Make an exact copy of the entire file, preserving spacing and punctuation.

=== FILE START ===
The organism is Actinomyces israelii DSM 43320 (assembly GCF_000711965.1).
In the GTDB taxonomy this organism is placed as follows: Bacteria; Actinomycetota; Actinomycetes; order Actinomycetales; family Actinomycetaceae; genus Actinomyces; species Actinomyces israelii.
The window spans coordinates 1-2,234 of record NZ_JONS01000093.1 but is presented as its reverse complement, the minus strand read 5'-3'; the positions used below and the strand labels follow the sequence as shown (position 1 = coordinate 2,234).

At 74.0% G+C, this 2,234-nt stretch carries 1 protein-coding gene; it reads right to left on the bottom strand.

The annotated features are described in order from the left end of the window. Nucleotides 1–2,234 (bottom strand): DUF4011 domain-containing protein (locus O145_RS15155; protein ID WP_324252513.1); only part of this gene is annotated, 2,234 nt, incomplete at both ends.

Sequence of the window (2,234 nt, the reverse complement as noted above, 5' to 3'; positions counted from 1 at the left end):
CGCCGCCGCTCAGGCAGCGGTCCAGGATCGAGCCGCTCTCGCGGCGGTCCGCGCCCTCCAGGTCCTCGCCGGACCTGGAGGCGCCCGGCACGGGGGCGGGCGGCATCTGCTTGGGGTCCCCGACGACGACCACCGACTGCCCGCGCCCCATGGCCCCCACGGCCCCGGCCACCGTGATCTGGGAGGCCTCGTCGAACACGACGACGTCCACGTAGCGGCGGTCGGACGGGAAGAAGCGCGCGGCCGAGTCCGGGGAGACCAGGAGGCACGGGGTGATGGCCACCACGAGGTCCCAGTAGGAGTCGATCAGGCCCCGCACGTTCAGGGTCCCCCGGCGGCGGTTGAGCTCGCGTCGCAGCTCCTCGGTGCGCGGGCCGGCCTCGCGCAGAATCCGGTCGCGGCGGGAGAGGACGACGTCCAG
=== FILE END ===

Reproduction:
The organism is Actinomyces israelii DSM 43320 (assembly GCF_000711965.1).
In the GTDB taxonomy this organism is placed as follows: Bacteria; Actinomycetota; Actinomycetes; order Actinomycetales; family Actinomycetaceae; genus Actinomyces; species Actinomyces israelii.
The window spans coordinates 1-2,234 of record NZ_JONS01000093.1 but is presented as its reverse complement, the minus strand read 5'-3'; the positions used below and the strand labels follow the sequence as shown (position 1 = coordinate 2,234).

At 74.0% G+C, this 2,234-nt stretch carries 1 protein-coding gene; it reads right to left on the bottom strand.

The annotated features are described in order from the left end of the window. Nucleotides 1–2,234 (bottom strand): DUF4011 domain-containing protein (locus O145_RS15155; protein ID WP_324252513.1); only part of this gene is annotated, 2,234 nt, incomplete at both ends.

Sequence of the window (2,234 nt, the reverse complement as noted above, 5' to 3'; positions counted from 1 at the left end):
CGCCGCCGCTCAGGCAGCGGTCCAGGATCGAGCCGCTCTCGCGGCGGTCCGCGCCCTCCAGGTCCTCGCCGGACCTGGAGGCGCCCGGCACGGGGGCGGGCGGCATCTGCTTGGGGTCCCCGACGACGACCACCGACTGCCCGCGCCCCATGGCCCCCACGGCCCCGGCCACCGTGATCTGGGAGGCCTCGTCGAACACGACGACGTCCACGTAGCGGCGGTCGGACGGGAAGAAGCGCGCGGCCGAGTCCGGGGAGACCAGGAGGCACGGGGTGATGGCCACCACGAGGTCCCAGTAGGAGTCGATCAGGCCCCGCACGTTCAGGGTCCCCCGGCGGCGGTTGAGCTCGCGTCGCAGCTCCTCGGTGCGCGGGCCGGCCTCGCGCAGAATCCGGTCGCGGCGGGAGAGGACGACGTCCAG